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The influence of attention on dual-task performances and cortical excitability


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Brown, Felicity Claire 2008 , 'The influence of attention on dual-task performances and cortical excitability', Coursework Master thesis, University of Tasmania.

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In the literature researchers have endeavored to try and explain the phenomena of dualtask
interference. Dual-task interference refers to the finding that when people perform
two tasks simultaneously there is often a decrease in performance compared to when they
perform one task alone (Pashler, 1994). Despite vast amounts of research exploring this,
there has been no unified consensus about why dual-task interference actually occurs.
This literature review first explains the methodology termed the dual-task paradigm that
is common used in research to study these interference effects. Following this the
cognitive explanations for dual-task interference effects, namely the resource model and
bottleneck model are explored. A number of studies are then presented that employed
both cognitive and motor tasks to examine these effects.
Another less common explanation presented in the literature termed the cross-talk model
is then reviewed. Cross-talk according to Navon and Miller (1987) is defined as when
two tasks use separate mechanisms that interfere with each other, rather then share or
compete for resources. This notion of cross-talk can be interpreted from a neural
perspective, thus neural cross-talk can be seen as referring to when an area of the cortex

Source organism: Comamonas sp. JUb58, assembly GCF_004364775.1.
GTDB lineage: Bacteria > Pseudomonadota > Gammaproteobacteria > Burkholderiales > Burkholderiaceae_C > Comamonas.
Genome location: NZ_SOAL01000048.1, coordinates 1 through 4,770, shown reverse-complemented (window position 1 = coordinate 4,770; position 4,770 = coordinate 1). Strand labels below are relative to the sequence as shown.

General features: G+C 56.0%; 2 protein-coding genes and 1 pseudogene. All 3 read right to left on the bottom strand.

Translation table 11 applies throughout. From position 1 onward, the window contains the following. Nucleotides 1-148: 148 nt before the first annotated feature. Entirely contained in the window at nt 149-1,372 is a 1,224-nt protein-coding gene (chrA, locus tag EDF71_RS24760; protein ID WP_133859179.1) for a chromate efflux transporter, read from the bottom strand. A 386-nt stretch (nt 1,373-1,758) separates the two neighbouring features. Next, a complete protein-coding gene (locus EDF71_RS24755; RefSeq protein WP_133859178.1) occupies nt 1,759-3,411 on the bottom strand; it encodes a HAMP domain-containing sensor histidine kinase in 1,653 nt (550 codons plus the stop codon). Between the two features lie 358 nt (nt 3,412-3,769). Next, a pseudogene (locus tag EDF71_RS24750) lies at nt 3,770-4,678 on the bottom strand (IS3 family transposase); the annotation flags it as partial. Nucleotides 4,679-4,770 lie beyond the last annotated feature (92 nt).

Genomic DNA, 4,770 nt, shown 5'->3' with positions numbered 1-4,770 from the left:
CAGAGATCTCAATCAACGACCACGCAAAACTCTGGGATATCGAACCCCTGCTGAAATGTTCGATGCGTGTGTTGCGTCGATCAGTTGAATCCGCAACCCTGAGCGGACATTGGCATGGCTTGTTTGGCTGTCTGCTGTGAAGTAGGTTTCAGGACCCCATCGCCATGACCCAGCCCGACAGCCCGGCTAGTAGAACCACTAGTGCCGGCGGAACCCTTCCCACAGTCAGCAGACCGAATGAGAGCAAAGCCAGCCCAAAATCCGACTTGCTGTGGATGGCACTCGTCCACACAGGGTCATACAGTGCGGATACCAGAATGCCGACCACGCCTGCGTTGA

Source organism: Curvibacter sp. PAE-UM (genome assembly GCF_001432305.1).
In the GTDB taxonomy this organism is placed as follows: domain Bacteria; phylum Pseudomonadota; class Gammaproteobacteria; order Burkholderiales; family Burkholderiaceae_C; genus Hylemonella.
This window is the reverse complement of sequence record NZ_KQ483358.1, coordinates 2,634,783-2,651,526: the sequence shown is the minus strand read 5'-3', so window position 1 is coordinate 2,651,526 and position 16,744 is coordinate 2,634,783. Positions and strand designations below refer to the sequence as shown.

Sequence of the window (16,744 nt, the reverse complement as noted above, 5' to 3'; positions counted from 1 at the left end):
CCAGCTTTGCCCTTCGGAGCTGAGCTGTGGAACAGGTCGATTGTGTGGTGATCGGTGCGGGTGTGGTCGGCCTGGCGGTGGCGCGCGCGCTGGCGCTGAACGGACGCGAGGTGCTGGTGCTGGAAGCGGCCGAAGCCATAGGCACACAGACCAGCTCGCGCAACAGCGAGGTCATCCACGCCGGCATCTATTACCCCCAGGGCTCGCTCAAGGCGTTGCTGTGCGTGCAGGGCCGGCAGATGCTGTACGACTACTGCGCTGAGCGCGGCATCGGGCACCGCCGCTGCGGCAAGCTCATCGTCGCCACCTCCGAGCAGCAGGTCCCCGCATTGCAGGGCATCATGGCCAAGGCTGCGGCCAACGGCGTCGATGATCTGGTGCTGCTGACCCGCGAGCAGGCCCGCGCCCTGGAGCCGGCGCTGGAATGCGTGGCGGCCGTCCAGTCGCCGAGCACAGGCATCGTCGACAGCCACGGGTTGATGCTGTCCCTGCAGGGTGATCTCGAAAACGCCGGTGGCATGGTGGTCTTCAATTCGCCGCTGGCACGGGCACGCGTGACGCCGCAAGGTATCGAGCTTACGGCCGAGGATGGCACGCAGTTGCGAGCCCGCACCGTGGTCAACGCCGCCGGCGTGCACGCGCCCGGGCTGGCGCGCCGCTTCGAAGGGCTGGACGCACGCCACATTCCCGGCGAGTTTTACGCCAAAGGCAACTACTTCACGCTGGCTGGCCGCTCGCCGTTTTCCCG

activated during the performance of one task affects a different area of the cortex
activated during the performance of a second task resulting in interference.
This review then explores a number of studies that used electrophysiological techniques,
such as transcranial magnetic stimulation and position emission tomography that present
findings consistent with the notion of neural cross-talk. Building on this notion of neural
cross-talk research is then presented that suggests that neural cross-talk may play an
important role in behaviour. The final part of this review explores evidence to suggest
that neural cross-talk is modifiable.
Overall, the literature presented in this review highlights the fact that further research into
the cause of dual-task interference is warranted. The evidence also suggests that neuralcross
talk may play an important role in this interference; thus neural cross-talk should be
explored in greater depth in future research examining interference.

Item Type: Thesis - Coursework Master
Authors/Creators:Brown, Felicity Claire
Copyright Holders: The Author
Copyright Information:

Copyright 2008 the author

Additional Information:

Available for library use only and copying in accordance with the Copyright Act 1968, as amended. Thesis (MPsych (Clin))--University of Tasmania, 2008. Includes bibliographical references

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